Guess was ordered by a federal judge Monday to fork over $4.66 million to Gucci for copying the Italian luxury brand's iconic interlinked G's logo on four designs, but the folks at Gucci would have liked more cash than that.
They’ll have to make do with what they got because U.S. District Judge Shira Scheindlin told Guess that it didn’t have to pay Gucci any more than that for “damages reflecting lost sales or harm to its brand,” Reuters reports, although Guess was also banned from making any Gucci knock-offs.
The suit had Gucci criticizing Guess for “trying to ‘Gucci-ize’ its product line by selling wallets, belts, shoes and other items whose designs copied or mimicked its own.”
New York magazine reports that Gucci had wanted more than $120 million in restitution, “which suggests they might try to pursue the case further.”
Gucci hadn’t released any comment early Monday afternoon, New York notes, but Guess CEO Paul Marciano did release a comment “that he wished the case could have been resolved between the two companies instead of in court.”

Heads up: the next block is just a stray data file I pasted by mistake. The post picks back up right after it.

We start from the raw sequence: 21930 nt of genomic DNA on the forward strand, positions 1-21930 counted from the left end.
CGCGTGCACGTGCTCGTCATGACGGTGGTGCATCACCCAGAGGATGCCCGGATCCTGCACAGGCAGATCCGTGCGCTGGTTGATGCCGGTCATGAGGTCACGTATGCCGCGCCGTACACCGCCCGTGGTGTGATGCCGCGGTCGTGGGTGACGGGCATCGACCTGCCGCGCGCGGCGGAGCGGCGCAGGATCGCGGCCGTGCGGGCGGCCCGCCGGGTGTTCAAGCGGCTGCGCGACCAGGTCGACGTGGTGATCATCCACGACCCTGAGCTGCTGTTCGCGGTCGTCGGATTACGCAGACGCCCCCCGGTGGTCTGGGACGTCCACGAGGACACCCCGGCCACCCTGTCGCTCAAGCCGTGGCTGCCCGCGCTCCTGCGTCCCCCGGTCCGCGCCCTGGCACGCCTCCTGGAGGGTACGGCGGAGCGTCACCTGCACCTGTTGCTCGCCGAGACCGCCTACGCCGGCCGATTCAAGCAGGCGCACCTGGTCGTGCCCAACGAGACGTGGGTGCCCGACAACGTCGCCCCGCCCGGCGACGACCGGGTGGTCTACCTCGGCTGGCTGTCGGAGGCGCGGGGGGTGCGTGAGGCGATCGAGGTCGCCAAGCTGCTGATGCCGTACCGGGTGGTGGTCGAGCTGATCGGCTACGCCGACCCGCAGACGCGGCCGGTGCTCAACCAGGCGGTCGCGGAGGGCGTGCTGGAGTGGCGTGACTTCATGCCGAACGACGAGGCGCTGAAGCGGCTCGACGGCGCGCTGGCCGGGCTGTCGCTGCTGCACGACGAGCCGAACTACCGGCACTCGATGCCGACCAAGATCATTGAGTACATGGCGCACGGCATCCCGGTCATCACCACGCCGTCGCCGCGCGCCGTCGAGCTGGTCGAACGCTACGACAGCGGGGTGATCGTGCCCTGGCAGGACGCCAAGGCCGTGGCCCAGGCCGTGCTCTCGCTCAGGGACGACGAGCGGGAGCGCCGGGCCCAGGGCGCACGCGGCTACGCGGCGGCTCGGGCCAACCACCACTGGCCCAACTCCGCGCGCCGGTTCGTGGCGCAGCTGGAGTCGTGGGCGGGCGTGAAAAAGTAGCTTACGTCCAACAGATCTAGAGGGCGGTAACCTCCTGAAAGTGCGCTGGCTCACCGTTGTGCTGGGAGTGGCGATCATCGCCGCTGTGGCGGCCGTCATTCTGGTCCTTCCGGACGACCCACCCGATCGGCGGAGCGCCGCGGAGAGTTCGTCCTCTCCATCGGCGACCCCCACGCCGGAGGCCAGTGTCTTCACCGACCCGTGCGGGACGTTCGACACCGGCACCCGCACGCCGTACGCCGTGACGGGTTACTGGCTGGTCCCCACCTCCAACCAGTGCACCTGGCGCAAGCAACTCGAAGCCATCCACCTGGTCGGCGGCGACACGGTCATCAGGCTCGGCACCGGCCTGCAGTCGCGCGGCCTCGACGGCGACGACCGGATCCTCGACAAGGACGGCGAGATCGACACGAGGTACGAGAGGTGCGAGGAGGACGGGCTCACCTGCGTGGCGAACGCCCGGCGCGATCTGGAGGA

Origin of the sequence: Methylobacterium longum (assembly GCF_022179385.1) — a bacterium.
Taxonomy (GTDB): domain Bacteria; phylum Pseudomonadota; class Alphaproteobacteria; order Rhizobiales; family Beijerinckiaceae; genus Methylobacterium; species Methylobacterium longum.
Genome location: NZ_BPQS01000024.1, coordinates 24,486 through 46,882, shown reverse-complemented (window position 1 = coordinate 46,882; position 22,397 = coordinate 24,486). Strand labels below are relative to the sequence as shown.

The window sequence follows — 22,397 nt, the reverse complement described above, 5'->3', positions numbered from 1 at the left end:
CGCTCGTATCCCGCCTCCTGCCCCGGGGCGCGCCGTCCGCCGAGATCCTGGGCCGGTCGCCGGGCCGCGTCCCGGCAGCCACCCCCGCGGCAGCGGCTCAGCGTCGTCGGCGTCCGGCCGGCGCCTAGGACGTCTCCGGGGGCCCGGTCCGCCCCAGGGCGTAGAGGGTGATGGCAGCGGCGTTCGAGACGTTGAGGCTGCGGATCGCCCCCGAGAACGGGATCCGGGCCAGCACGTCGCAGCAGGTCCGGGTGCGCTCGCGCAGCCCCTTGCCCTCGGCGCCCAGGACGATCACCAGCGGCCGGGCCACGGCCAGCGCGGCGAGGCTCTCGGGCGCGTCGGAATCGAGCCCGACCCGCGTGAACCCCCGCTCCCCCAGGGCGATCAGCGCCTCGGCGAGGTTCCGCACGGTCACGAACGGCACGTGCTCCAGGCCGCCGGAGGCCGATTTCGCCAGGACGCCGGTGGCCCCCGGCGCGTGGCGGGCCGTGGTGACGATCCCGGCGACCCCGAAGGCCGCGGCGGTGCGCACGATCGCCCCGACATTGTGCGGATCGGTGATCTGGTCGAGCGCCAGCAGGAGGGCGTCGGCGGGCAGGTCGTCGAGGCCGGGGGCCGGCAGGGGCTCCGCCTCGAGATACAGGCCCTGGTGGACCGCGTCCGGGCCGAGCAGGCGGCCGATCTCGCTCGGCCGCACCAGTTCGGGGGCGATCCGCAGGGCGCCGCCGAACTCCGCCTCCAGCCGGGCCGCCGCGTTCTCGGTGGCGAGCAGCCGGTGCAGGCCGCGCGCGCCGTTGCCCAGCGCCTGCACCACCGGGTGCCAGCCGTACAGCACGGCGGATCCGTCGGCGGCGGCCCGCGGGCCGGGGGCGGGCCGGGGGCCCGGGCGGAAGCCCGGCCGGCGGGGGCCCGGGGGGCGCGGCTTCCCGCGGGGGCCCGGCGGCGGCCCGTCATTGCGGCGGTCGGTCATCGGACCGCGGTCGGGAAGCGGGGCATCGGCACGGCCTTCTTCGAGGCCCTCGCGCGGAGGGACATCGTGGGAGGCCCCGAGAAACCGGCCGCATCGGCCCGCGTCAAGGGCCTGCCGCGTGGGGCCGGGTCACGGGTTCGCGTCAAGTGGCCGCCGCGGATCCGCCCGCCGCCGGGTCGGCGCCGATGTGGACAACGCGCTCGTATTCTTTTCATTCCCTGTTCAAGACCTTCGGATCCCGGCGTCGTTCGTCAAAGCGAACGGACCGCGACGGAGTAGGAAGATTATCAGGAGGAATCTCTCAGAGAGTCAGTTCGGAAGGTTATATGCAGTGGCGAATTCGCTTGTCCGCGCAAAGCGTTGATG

Marciano also took a poke at Gucci in the press release stating that Francois-Henri Pinault, the chairman of PPR, the parent company of Gucci, had also recently said that such things should be handled out of the public eye as well. “We hope Mr. Pinault will take this to heart and stop applying a double standard,” Marciano wrote. (G, fellas — knock it off already!)
Guess, meanwhile, may have nabbed itself a bargain — and may find itself the target of a leveraged buyout offer. As Bloomberg Businessweek writes,
“What makes the company attractive is that you’ve got one of the few true global brands out there trading at such a deep discount valuation,” Randal Konik, a New York-based analyst at Jefferies, said in a telephone interview. Investors aren’t giving Guess “enough credit for the brand power it has.”